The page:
YouTube comments: The most cogent written argument for why you should never learn how to read. — John Oliver
Have you ever wondered why it nearly takes a hazmat suit and CDC clearance to wade into the comments section on a YouTube video? Although you may not expect something like a cat video to trigger the worst in people, comments on YouTube “regularly house inflammatory speech rarely encountered in daily life” (Puryear & Vandello, 2019; p., 895).
But, it’s not just YouTube where these mean and hateful statements emerge; all across the online world, people say some truly nasty stuff.
So why does this happen?
ARE THEY ALL TROLLS?
For many of the nastiest comments on the Internet, we can thank the “trolls” who intentionally express vulgar statements to goad emotional reactions from others.
But, for many of the mean comments you read online, they come from everyday, “normal” people. The question, then, is why these typically upright citizens revert into something much more ugly and unappealing…
First – and maybe most obvious to you – is the anonymity afforded by the Internet. When we can’t be held responsible for our actions, we tend to act more unethically. For example, children wearing masks on Halloween (vs. children wearing costumes with their faces exposed) are more likely to steal candy from a communal bowl.
Online, then, where people can hide behind their username, they never have to worry about being blamed for their bad behavior.
Similarly important, though, when we read nasty comments online, those made anonymously (vs. those made by a named individual) don’t seem as hurtful. That is, when a mean comment is made anonymously, we’re less likely to attribute intended malice to the remark. When a comment is made by a named individual, however, we interpret the remark as especially offensive.
OUR EXPECTATIONS FOR THE INTERNET
The second reason that people are meaner on the Internet is because we expect people to be meaner on the Internet. In other words, there is a general norm that people will be meaner online than they will be in person.
For example, in this line of research by Dr.’s Puryear and Vandello, they varied whether a mean comment was delivered to someone online versus in person (i.e., “That’s the dumbest thing I’ve heard all day. Thank you for lowering everyone here’s intelligence”).
In this study, they found that participants were much more surprised when the hurtful statement was delivered in person (vs. online). Or in other words, people expect hurtful statements online and therefore they aren’t as surprised by them. Importantly, though, the more surprised one is by a hurtful comment, the more hurtful that comment ends up being.
Thus, because people expect the Internet to be full of toxic communication, they feel more comfortable sharing it there.
THE OTHER PERSON BEHIND THE SCREEN
Beyond these two reasons, the third factor in the Internet’s meanness is the disconnect between the insulter and the insulted.
That is, when you say a mean comment to someone in person, you get immediate feedback about how it hurt them. When you say the same comment to someone online, you don’t see their reaction and thus don’t realize how hurtful it really was.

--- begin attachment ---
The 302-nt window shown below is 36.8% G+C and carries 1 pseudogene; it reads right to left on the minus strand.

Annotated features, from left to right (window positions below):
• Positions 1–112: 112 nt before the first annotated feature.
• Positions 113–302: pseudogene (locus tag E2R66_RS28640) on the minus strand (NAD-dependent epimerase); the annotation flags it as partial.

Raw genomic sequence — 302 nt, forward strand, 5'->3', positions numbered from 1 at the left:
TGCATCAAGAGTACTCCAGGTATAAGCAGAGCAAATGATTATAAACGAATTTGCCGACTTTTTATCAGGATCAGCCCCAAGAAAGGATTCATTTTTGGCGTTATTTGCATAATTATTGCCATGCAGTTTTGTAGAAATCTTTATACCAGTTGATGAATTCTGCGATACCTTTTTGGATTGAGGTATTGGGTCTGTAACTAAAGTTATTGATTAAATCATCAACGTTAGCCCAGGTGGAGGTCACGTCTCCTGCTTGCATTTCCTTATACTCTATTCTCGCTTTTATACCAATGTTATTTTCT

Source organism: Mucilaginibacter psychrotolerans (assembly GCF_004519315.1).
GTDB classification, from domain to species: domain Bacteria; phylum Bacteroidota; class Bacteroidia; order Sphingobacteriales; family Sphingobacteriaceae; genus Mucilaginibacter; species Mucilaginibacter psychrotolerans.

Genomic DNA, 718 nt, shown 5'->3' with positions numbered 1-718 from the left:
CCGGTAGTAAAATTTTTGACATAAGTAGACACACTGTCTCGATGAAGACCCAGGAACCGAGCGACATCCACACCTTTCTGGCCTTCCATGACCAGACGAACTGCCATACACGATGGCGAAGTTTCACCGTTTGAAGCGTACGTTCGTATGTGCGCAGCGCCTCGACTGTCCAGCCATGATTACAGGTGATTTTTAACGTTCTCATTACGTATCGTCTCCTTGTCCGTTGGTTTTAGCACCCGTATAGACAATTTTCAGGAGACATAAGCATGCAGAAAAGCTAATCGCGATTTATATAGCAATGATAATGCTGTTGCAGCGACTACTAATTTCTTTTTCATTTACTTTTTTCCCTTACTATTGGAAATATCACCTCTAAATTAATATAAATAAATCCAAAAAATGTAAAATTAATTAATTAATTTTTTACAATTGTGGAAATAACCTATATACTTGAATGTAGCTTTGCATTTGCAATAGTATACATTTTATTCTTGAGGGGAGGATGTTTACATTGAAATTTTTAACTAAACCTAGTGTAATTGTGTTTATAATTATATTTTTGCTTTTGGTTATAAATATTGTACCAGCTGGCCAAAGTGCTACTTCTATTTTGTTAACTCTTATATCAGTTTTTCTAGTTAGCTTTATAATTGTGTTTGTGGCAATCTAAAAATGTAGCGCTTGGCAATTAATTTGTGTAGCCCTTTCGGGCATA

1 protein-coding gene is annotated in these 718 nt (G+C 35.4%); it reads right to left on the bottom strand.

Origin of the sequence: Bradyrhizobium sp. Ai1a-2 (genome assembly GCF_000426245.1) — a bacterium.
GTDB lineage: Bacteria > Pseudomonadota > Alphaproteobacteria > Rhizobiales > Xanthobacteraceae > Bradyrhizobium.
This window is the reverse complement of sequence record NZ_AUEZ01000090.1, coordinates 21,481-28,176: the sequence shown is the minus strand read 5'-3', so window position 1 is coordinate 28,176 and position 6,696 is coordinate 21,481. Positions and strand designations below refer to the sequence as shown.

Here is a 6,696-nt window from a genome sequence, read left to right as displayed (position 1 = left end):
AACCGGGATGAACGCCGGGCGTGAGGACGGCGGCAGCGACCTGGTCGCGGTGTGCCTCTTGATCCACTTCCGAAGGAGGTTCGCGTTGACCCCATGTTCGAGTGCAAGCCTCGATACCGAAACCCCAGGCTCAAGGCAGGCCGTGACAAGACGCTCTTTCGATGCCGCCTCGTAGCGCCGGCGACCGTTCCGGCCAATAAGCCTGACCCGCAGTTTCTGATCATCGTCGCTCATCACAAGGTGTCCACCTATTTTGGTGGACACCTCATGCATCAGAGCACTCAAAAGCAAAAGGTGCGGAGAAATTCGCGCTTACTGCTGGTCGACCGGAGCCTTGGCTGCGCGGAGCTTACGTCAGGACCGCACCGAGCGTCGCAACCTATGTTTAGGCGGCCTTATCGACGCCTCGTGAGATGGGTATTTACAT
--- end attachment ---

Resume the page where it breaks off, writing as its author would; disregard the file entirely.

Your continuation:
Indeed, cyber bullies expect that insults or rumors delivered online are less hurtful than when delivered in person. Similarly, younger people report that hurtful behaviors done online (e.g., deleting someone’s file) are more acceptable than hurtful behaviors done in person (e.g., ripping up someone’s paper).
In sum, then, it becomes clear why online contexts are such a breeding ground for hateful comments: (1) anonymity promotes unethical behavior, (2) people think it’s “normal” for mean comments to be said online, and (3) people think online comments are less hurtful to people.
So, what can you do about? (see today’s psych•o•philosophy section for some thoughts on this)
Psych•o•philosophy to Ponder: Although it may seem impossible to try to change anything on the Internet, like any kind of grand scale improvement, it begins with one person at a time. Thus, the first thing to do is to try to recognize that statements made online can be just as hurtful as those made in person. By recognizing the true emotional impact that these remarks can have — and educating others about it — people may better understand the consequences of their actions. Additionally, trying to influence norms in different online channels can also be another route to take. For example, noting that the majority of comments are actually positive or benign can help others realize that meanness on the Internet is not actually normal — most people are upstanding individuals. Finally, staying away from completely anonymous sites like 4Chan is a way to reduce your own exposure to hateful statements. Plus, the fewer people going to those sites, the lower their influence in the future.
Gibb, Z. G., & Devereux, P. G. (2016). Missing link: Exploring repetition and intentionality of distress in cyberbullying behaviors within a college population. Translational Issues in Psychological Science, 2(3), 313.
Puryear, C., & Vandello, J. A. (2019). Inflammatory Comments Elicit Less Outrage When Made in Anonymous Online Contexts. Social Psychological and Personality Science, 10(7), 895-902.